It’s time to talk about the birds and bees—and STDs

Single Files



These days, it doesn’t pay to stick your head in the sand when it comes to the subject of sex, especially if you’re having it—no matter how young or young-atheart you are.

And if you’re a single baby boomer and think you’re out of the woods when it comes to sexually transmitted diseases, think again.

As knowledge is power, I figured it’s time for us to have a chat about the birds and the bees—and STDs. If you’re not ready for this talk or just not having sex at this time, tune into my next column. But if you’re raring to go, here are some of the facts—and they can be frightening.

“STD rates among 50- to 90-year-olds have roughly doubled during the last decade in the U.S.,” according to a 2013 article at by Markham Heid, who adds, “The Centers for Disease Control and Prevention reports that chlamydia rates alone jumped more than 32 percent among 45- to 64-year-olds between 2007 and 2011, and syphilis rates increased more than 15 percent during the same period.”



It seems the bottom line for avoiding STDs seems to be the QHS method—Quit Having Sex. However, if you have not yet implemented the QHS practice, Catherine Satterwhite of the CDC’s Division of STD Prevention says, “using protection or sleeping with only one partner who you know to be disease-free are . . . reliable preventatives.”

The following information from the article is attributed to Satterwhite and Dr. H. Hunter Handsfield, professor emeritus at the University of Washington Center for AIDS and STD. As this is just a fraction of the most basic info, make sure to do your own research on symptoms and other details about these and other STDs.

Chlamydia: Over age 40, Handsfield says, “you’re beyond the age when the most dangerous issues are relevant.” However, he adds that the risk for HIV and some other diseases goes up with chlamydia, and it can also be spread to others. If you’re having unprotected sex with a new partner, get a simple urine screening. If contracted, the disease is treatable with antibiotics.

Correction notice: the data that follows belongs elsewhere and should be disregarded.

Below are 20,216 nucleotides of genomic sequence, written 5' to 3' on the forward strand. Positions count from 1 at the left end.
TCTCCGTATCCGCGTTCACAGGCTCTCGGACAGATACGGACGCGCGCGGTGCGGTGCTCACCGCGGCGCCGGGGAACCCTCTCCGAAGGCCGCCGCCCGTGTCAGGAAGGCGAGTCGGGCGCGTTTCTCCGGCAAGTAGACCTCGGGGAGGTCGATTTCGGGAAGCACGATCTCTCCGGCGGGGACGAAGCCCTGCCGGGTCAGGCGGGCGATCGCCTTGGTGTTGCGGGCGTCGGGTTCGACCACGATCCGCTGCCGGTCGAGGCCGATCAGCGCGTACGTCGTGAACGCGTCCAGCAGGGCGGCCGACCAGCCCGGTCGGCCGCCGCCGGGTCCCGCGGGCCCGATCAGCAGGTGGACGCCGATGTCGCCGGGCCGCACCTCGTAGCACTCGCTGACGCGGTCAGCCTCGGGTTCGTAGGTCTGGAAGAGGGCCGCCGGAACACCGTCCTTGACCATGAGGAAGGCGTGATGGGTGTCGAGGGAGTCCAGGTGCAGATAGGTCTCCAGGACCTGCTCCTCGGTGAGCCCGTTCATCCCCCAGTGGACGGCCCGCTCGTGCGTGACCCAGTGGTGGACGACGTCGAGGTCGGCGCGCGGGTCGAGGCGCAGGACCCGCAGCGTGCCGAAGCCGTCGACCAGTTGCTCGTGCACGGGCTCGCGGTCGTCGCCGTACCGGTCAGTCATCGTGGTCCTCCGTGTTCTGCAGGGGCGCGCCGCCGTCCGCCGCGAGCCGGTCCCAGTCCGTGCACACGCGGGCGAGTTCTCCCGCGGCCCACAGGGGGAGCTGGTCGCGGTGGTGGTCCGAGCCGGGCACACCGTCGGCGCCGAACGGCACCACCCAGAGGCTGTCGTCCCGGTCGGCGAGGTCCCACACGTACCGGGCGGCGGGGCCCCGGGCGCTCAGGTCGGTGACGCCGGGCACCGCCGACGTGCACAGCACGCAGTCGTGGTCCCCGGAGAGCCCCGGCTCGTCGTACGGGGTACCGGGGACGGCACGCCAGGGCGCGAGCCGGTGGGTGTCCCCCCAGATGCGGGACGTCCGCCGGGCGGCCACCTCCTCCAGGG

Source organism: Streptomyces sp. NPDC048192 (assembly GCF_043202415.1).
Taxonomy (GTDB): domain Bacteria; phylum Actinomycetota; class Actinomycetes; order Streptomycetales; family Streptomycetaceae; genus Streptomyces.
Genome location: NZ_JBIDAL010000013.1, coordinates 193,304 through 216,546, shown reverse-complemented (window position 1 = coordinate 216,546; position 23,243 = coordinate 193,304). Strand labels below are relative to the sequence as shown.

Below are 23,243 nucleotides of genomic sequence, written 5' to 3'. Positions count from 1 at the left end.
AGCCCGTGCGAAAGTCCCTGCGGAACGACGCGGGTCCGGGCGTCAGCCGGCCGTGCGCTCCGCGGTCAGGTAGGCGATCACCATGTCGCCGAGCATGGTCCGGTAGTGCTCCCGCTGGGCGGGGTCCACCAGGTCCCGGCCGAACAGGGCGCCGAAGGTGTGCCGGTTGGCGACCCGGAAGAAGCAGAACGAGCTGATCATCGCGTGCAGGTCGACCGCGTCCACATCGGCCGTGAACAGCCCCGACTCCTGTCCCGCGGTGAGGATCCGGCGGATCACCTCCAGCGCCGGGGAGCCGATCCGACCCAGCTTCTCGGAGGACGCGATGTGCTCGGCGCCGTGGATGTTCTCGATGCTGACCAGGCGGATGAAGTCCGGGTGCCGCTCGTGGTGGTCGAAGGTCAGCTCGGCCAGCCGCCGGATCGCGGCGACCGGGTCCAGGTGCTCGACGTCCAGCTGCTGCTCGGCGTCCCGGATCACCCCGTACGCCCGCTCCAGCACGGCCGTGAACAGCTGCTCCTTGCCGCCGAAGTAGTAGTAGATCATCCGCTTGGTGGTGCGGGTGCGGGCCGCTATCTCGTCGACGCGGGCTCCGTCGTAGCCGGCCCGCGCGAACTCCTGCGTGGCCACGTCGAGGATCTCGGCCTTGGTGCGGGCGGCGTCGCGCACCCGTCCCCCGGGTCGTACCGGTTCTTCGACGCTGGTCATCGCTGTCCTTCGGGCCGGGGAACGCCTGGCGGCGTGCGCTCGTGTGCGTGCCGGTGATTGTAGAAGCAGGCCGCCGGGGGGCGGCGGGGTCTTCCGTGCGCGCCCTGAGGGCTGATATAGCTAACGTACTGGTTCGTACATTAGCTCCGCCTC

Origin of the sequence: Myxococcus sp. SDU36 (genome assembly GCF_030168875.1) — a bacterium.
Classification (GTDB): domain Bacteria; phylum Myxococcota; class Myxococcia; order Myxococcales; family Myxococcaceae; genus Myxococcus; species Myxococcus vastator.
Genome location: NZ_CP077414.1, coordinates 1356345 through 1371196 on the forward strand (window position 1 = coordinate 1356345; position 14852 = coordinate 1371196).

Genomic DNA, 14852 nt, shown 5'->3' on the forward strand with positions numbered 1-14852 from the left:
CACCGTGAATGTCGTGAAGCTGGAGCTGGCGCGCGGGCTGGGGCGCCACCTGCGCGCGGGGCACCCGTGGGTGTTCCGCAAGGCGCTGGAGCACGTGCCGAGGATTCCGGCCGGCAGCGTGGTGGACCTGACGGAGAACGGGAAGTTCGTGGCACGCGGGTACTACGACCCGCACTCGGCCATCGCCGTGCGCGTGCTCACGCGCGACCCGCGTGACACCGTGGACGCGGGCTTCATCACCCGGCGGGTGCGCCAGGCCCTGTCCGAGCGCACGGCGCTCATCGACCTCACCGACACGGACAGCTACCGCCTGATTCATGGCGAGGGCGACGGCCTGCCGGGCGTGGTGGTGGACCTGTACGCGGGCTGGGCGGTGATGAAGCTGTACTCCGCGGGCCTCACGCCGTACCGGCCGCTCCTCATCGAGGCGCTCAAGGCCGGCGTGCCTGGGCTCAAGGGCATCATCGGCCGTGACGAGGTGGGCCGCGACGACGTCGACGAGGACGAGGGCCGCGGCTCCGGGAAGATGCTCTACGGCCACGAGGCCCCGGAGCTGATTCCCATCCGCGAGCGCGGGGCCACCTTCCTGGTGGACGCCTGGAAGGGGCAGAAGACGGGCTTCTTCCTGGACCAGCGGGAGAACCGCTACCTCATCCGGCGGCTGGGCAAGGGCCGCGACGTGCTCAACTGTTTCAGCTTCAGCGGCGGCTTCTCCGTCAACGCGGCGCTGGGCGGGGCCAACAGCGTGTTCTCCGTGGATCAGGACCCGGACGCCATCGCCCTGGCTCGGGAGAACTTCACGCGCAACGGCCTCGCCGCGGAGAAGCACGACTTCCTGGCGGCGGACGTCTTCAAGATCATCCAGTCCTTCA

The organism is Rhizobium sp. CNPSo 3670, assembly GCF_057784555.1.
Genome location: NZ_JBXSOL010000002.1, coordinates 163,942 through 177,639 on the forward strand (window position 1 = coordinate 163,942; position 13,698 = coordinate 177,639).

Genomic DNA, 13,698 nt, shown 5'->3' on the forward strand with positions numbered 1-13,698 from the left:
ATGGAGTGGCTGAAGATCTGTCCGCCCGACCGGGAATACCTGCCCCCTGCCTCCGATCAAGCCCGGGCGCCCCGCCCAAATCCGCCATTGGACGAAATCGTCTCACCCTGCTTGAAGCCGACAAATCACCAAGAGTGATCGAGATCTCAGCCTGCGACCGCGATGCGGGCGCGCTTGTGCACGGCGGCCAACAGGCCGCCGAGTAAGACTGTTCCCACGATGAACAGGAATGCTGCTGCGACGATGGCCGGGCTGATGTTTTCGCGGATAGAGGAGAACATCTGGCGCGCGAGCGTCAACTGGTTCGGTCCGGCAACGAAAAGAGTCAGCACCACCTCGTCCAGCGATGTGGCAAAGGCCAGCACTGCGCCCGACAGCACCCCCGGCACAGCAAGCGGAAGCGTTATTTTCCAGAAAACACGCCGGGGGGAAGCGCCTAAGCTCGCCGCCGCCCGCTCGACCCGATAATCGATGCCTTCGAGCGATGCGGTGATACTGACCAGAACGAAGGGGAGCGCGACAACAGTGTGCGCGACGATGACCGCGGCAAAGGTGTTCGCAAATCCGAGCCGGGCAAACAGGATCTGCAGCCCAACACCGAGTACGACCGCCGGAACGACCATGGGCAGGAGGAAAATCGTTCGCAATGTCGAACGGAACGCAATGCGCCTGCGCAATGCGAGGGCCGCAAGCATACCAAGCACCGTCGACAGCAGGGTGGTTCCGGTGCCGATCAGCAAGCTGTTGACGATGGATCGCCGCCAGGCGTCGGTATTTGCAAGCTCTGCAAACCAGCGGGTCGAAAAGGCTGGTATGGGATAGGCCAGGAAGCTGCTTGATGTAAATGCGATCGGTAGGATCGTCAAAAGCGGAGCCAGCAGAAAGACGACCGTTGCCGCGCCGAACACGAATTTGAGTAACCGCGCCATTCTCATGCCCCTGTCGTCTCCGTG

Gonorrhea: “Think of gonorrhea as chlamydia’s twin,” Handsfield says. “The most serious side effects relate to fertility and child-bearing.” However, if not treated, it can spread and might become life-threatening. Untreated gonorrhea can also boost the risk for HIV.

HIV: “Unlike most STDs, symptoms of HIV/AIDS often remain dormant for years,” he says. “Those infected may develop a brief but severe fever or flu within a few weeks of contracting the disease.”

According to the CDC, after a long period of the virus being inactive, active, symptoms like fatigue, diarrhea, nausea, vomiting, fever, chills, night sweats or a loss of muscle and body weight can develop. While there’ s no cure for HIV, treatments are effective and, when combined with lifestyle changes that improve overall health, people can live for decades without severe health declines, Handsfield says.

Herpes (genital or oral): Can involve blisters or sores. While genital herpes is common, especially in women (about one in five), its impact is “more psychological than physical,” says Handsfield, adding that the presence of sores increases the chance of contracting HIV.

Human papillomavirus: “Most experts agree that almost every sexually active man and woman will contract HPV at some point, but few know they have it,” Satterwhite says.

But Handsfield has some reassurance: “The vast majority of HPV infections are a minor inconvenience and not a serious health threat.”

Syphilis: Symptoms include rash on palms or soles of feet, which, if untreated, can spread. This disease can cause blindness, mental disability, paralysis and death if not treated.

Trichomoniasis: If you read about the symptoms for both men and women, you’ll understand why Handsfield says, “It’s not terribly serious, but it is inconvenient.”

There’s a long list of other diseases and issues that include bacterial vaginosis, pelvic inflammatory disease, hepatitis and crabs, and sexually transmitted infections such as genital ulcers, urethral discharges, lower abdominal pain in women and asymptomatic STIs.

If you think you might have an STD, STI or any sex-related issue, talk to your doctor to get the proper evaluation—often it’s just a simple blood or urine test—and get treatment if needed. Otherwise, “The more sex people have, the happier they report feeling overall,” says sociologist Tim Wadsworth at the University of Colorado Boulder.

Ela Lindsay is a single writer in Ventura County. To catch up on her bimonthly columns, visit For comments or suggestions, email